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Yocto-what? Researchers detect the smallest force ever recorded at 42 yoctonewtons

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ZME Science has the story on the researchers that detected the smallest force ever recorded- and what the heck a yoctonewton is.

The Newton, named after sir Isaac Newton, is the international unit of measure for force. 1 Newton is equal to 1 kilogram times 1 meter over 1 second square (1N = 1 kg * 1 m / s^2). A yoctonewton is one septillionth of a newton – or in other words, 0.000000000000000000000001 newtons.
Scientists working at the Lawrence Berkeley National Laboratory (Berkeley Lab) and the University of California (UC) Berkeley used a system of lasers and a cloud of ultracold atoms to measure the force…

This is not just a significant breakthrough in itself, but it could have significant results in the future. As scientists study (directly or indirectly) more and more tiny things, more accurate ways of detecting forces and interactions are necessary. For example, at the Laser Interferometer Gravitational-Wave Observatory (LIGO), scientists are attempting to record motions as small as one thousandth the diameter of a proton.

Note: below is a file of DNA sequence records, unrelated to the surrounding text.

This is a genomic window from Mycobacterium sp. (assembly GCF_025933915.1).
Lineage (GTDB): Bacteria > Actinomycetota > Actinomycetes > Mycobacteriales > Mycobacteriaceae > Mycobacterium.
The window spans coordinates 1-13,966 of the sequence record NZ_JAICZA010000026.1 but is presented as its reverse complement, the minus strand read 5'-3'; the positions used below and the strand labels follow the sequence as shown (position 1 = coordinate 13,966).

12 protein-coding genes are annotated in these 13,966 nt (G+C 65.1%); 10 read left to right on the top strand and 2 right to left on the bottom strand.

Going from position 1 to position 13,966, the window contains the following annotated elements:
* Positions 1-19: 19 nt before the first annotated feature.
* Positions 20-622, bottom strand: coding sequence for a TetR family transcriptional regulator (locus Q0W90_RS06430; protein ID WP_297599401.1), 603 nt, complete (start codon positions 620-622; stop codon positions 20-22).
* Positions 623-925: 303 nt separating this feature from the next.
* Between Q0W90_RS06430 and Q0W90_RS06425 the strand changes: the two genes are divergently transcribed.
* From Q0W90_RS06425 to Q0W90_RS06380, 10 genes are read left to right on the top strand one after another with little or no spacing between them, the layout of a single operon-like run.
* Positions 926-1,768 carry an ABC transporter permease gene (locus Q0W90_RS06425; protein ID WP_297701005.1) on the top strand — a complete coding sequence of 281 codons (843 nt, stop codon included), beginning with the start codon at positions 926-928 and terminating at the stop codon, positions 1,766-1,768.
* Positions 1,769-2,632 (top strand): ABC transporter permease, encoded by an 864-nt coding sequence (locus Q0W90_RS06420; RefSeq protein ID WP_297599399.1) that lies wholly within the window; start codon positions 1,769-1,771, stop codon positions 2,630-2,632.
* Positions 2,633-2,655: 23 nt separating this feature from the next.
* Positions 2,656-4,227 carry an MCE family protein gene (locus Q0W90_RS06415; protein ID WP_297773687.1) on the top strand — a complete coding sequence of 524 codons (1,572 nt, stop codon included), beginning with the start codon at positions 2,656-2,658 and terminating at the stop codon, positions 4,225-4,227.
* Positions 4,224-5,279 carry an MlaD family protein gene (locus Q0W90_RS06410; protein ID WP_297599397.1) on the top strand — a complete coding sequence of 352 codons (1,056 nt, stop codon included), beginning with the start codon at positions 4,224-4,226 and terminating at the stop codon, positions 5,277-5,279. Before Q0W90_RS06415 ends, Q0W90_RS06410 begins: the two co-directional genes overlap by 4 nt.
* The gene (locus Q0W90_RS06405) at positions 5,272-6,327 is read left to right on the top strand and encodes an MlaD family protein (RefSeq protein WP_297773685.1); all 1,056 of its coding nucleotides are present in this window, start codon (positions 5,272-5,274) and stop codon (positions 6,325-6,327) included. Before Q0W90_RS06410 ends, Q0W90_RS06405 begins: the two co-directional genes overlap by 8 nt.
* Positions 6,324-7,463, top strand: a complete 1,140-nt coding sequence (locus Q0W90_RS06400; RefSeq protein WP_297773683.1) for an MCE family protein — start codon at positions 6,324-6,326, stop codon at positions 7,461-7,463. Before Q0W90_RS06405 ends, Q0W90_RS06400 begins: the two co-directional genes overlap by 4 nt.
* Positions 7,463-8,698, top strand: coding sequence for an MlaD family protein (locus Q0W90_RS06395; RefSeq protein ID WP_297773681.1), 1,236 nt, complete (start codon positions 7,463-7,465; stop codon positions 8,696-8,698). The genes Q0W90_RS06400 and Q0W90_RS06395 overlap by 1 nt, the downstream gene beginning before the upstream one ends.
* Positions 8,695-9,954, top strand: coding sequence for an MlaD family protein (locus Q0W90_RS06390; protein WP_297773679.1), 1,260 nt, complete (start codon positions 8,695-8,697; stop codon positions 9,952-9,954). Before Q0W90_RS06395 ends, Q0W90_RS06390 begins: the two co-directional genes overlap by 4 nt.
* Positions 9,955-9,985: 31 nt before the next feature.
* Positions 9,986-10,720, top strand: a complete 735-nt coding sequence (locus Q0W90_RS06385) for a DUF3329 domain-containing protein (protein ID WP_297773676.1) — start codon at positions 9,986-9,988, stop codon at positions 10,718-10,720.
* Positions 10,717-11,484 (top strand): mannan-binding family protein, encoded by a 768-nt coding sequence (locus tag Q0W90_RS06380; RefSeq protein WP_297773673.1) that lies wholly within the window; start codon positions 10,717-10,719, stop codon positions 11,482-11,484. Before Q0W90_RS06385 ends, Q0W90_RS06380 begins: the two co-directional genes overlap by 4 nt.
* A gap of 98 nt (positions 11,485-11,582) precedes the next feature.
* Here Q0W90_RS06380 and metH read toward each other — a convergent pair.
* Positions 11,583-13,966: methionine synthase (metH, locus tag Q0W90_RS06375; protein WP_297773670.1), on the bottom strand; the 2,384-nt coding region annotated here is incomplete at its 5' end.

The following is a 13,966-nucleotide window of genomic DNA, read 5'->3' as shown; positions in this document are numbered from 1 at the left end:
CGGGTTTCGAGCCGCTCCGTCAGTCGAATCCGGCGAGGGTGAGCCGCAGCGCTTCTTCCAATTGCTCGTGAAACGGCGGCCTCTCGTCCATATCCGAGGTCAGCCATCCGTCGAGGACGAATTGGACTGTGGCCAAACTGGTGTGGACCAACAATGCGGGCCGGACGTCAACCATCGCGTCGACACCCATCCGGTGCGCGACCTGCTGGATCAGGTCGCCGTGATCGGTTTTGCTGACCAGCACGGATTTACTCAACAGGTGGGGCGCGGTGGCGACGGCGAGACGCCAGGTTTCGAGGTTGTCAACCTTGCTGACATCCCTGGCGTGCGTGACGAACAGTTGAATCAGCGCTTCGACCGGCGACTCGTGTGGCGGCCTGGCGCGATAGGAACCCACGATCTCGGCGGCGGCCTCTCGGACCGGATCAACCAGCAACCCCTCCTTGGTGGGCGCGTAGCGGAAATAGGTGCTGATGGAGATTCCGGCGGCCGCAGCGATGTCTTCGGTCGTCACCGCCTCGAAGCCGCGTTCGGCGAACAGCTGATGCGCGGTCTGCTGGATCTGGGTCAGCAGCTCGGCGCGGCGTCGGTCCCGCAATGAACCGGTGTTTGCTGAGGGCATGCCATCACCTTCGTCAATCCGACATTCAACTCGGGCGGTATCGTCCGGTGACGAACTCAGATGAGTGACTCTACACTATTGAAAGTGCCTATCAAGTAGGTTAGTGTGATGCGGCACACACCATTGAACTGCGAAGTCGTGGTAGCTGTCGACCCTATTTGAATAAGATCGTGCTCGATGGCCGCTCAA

Changing things by measuring them

However, there’s a big problem with measuring tiny things. As you get to smaller and smaller scales, quantum effects start to kick in – and they can really mess things up. According to the Heisenberg uncertainty principle, you change the outcome of a value if you measure it – yes, that’s how quantum mechanic works sometimes. As these measurements of force are done with mechanical oscillators, when you get to the quantum scale, the measurement itself affects the osscilator. This barrier is called the Standard Quantum Limit (SQL). In the past couple of decades, scientists have come up with a myriad of creative (yet imperfect) ways of working around the SQL. However, none of them came even close, failing by over 6 orders of magnitude! Until now, that is…

In their experiments, they set up two equal and opposite optical fields and applied them onto a gas of rubidium atoms optically trapped and chilled to nearly absolute zero. The response is measured using a probe beam with a wavelength of 780 nanometers.

Read more.



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